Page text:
A Dundee High School pupil is hoping there will be a happy ending to her story, after reaching the final of BBC Radio 2’s 500 words writing competition. Emily Baxter’s story, inspired by the suffragette movement, is one of 25 entries still in the running in her age group. The winner will be announced live on Friday’s Chris Evans Breakfast Show from an event in London’s Globe Theatre. Joining Emily in the audience at the gala broadcast will be the Duchess of Cornwall, and some of the UK’s most popular children’s authors including Malorie Blackman and Charlie Higson. Emily said: “When I found out I had made it through, I was shocked. I didn’t expect it at all. “I’m really excited but a little bit nervous too as the whole thing is live on the radio. “I like to write but I hadn’t done a piece like this before. Hopefully it will give me confidence to try writing more, and also encourage other pupils to give it a go as well.” The winner will receive a pile of books as tall as Chris Evans and 500 books for their school library. Read Emily's story, and the other finalists', here.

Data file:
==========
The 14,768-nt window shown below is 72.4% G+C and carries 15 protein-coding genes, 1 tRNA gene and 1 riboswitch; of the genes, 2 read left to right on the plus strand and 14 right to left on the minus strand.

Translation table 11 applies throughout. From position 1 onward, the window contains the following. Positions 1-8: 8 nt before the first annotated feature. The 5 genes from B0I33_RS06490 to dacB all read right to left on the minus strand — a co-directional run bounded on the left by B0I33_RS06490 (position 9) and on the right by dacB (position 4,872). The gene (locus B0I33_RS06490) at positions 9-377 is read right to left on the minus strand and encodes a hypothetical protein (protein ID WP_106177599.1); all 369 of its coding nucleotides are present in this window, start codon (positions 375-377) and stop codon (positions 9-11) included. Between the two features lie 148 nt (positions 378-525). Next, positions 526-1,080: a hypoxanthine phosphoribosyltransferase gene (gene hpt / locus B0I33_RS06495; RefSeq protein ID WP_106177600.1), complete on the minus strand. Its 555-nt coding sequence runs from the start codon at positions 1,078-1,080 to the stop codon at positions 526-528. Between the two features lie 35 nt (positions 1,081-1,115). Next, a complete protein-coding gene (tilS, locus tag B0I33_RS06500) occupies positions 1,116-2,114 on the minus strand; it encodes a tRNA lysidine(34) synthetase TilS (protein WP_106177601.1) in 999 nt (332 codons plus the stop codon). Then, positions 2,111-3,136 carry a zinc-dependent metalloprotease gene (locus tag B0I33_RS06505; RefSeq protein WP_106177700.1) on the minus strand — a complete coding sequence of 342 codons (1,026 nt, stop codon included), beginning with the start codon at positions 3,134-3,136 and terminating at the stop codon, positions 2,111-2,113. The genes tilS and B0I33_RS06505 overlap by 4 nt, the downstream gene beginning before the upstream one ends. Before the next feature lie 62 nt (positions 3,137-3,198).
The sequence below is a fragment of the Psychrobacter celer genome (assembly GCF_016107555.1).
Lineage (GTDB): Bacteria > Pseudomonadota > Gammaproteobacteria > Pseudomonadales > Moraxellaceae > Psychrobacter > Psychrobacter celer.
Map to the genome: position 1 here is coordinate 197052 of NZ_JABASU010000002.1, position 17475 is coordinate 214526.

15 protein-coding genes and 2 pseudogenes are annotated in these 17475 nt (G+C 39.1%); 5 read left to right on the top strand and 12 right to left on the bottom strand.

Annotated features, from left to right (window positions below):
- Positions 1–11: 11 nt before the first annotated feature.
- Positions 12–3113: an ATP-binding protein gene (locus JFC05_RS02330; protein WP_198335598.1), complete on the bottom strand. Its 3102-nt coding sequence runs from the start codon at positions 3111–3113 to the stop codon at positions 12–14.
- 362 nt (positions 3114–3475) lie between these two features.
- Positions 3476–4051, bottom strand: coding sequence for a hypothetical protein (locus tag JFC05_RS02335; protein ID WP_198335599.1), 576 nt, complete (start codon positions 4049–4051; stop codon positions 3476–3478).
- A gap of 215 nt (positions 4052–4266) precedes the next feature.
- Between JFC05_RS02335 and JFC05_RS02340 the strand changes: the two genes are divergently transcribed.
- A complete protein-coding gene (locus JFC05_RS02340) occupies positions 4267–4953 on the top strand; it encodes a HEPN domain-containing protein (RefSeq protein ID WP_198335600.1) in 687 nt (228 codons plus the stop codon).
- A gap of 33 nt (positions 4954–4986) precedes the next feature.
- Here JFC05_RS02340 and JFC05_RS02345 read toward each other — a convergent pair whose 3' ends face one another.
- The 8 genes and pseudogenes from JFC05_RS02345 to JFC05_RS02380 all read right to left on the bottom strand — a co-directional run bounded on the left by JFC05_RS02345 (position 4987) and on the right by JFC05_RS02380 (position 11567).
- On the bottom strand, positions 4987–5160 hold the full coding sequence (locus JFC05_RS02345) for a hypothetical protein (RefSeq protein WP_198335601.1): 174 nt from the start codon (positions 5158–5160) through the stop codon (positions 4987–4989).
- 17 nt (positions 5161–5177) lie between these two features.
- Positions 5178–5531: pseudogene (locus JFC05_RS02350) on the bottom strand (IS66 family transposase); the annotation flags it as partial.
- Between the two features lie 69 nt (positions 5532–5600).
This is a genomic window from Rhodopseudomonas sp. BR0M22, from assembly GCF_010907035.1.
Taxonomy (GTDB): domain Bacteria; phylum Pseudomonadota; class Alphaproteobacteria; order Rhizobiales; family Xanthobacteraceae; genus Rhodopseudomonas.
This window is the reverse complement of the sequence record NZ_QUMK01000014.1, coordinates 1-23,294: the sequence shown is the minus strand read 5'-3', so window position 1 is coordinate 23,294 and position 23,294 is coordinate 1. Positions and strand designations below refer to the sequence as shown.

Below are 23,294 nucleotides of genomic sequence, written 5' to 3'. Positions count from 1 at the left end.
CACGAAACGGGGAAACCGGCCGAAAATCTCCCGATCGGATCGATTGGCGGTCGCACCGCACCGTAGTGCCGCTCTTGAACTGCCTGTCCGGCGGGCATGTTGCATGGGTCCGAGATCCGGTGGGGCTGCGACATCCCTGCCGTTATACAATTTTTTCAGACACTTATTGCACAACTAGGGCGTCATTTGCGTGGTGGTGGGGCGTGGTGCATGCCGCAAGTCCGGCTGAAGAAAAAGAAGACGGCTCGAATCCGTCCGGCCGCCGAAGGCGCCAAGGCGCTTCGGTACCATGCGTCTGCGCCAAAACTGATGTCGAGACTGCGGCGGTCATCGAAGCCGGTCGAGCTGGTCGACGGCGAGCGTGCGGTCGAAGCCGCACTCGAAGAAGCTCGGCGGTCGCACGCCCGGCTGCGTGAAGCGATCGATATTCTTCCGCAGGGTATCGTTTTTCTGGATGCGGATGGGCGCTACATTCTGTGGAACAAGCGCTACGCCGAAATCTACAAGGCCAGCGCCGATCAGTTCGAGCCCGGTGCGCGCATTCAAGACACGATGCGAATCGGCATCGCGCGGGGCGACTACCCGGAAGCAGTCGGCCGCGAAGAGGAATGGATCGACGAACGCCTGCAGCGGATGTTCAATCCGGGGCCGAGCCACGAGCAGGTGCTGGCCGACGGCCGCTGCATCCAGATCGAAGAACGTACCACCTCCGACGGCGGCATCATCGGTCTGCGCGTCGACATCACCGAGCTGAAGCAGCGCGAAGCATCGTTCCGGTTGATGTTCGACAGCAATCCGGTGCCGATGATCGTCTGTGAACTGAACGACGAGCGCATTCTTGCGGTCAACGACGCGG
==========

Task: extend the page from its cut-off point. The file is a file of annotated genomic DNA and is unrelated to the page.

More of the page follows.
A new exhibition of work by Turner Prize-winning Mark Wallinger has opened simultaneously at Dundee Contemporary Arts (DCA) and The Fruitmarket Gallery in Edinburgh. MARK WALLINGER MARK is split into two parts and will be shown in both venues until Sunday 4 June. It is the first exhibition in Scotland by the artist and features Wallinger’s most recent body of work: the id Paintings (2015-16). These are presented alongside a series of sculptures, films and wall-based works which further explore the themes of identity, reflection and perception addressed in his new work. In the Dundee half of the exhibition, 12 of Wallinger’s id Paintings surround a new work, Self (Symbol) (2017), a capitalized ‘I’ aggrandized as a three dimensional statue the height of the artist. The id Paintings have grown out of Wallinger’s extensive series of self-portraits, and they reference the artist’s own body. His height – and therefore his arm span – is the basis of the canvas size. They are exactly this measurement in width and double in height. Wallinger described the paintings as the basis of both the Dundee and Edinburgh exhibitions. "There are different works in the two spaces, but these are the starting point, or spine if you like," he said. "There is quite a lot of work around the idea of identity and my presence." Video pieces are also included in the DCA gallery, including Shadow Walker in which the artist filmed his shadow walking ahead of him. In MARK, a 2010 creation, Wallinger chalked the title all over the city of London within the parameters of single standard-sized brick. This deadpan tagging is rendered as a photographic slideshow, made up of 2,265 images. A mirrored TARDIS is also on display in the exhibition. Wallinger said the development of Dundee had been notable in the time since he first visited the city to prepare for the gallery. "I came up here about a year ago to look around and think about how this show might be hung. "There has been so much work, lots of work, on the V&A since then. It looks amazing already - I quite like it as it is." Beth Bate, director of DCA, said: "We’re delighted to be welcoming Mark Wallinger to our galleries and to be working alongside The Fruitmarket Gallery in Edinburgh in this compelling exhibition of two parts. "Mark's first show in Scotland features his new body of work, the enigmatic id Paintings. "We can’t wait to welcome audiences to this exciting exhibition." MARK WALLINGER MARK is a collaboration between Serlachius Museums, The Fruitmarket Gallery, and the DCA.